Skip to main content
Premium Trial:

Request an Annual Quote

Intrexon Buys Agarigen, Creates AgBio Division

By a GenomeWeb staff reporter

NEW YORK (GenomeWeb News) – Synthetic biology firm Intrexon today announced it has formed its Agricultural Biotechnology Division and acquired Agarigen for an undisclosed amount.

Matthew Crisp, formerly a managing director at investment firm Third Security, was appointed president of the AgBio Division and a senior vice president of Intrexon.

According to a spokesman for Research Triangle Park, N.C.-based Intrexon, while the AgBio Division had been planned for some time, independent of the Agarigen purchase, the deal facilitated and hastened the division's creation.

Agarigen, based in Durham, N.C., has developed a novel, mushroom-based expression platform for the rapid, high-yield production of recombinant proteins, based on technology developed by and acquired from Peter Romaine, a professor of plant pathology at Pennsylvania State University,

In a statement, Thomas Reed, CSO of Intrexon, said that the acquisition of Agarigen "underscores the close synergy" between Intrexon's core technology capabilities and the next generation of agbio expression platforms. Mushrooms are prodigious producers of complex proteins and are attractive biological systems "for the scalable and cost-effective production of specialized, high-value recombinant products," he said.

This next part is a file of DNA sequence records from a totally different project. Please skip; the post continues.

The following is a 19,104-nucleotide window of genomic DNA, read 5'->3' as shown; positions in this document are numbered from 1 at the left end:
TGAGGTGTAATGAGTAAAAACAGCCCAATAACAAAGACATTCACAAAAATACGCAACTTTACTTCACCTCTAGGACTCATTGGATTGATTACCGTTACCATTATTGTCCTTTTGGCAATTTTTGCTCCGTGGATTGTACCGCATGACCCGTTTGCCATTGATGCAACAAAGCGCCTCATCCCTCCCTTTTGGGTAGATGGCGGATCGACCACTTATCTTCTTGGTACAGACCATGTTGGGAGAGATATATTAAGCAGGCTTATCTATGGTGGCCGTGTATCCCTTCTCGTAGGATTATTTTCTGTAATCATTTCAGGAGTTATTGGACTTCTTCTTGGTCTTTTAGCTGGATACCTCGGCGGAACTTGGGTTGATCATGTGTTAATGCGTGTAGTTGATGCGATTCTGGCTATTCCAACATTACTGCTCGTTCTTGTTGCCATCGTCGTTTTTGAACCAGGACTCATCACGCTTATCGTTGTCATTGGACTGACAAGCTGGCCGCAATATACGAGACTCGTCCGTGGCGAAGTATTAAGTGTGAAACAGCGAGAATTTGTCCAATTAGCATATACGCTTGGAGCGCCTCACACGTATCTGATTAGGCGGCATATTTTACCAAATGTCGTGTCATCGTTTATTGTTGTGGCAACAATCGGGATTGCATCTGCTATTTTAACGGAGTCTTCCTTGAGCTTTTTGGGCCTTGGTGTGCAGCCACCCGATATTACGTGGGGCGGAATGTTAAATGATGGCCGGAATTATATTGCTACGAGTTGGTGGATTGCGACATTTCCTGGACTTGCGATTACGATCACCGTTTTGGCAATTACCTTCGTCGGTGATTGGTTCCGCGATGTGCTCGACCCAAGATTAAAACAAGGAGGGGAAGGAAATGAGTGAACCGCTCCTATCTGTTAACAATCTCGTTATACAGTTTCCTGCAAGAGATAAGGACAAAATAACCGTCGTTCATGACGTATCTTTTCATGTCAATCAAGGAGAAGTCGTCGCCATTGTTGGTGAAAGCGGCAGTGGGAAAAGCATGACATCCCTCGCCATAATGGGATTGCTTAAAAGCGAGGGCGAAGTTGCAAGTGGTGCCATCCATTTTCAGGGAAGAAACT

Crisp added that the creation of the AgBio division has been in the works since 2009.

"Many of the agbio advancements that have occurred over the past two decades are now ready for Intrexon's ability to tightly integrate and control multiple traits and genetic circuits to maximize yield, lower costs, and deliver the next wave of opportunities for agbio applications and products," he said.

The AgBio division will be based in Durham.

The Scan

Should've Been Spotted Sooner

Scientists tell the Guardian that SARS-CoV-2 testing issues at a UK lab should have been noticed earlier.

For Martian Fuel

Researchers have outlined a plan to produce rocket fuel on Mars that uses a combination of sunlight, carbon dioxide, frozen water, cyanobacteria, and engineered E. coli, according to Gizmodo.

To Boost Rapid Testing

The Washington Post writes that new US programs aim to boost the availability of rapid at-home SARS-CoV-2 tests.

PNAS Papers on Strawberry Evolution, Cell Cycle Regulators, False-Positive Triplex Gene Editing

In PNAS this week: strawberry pan-genome, cell cycle-related roles for MDM2 and MDMX, and more.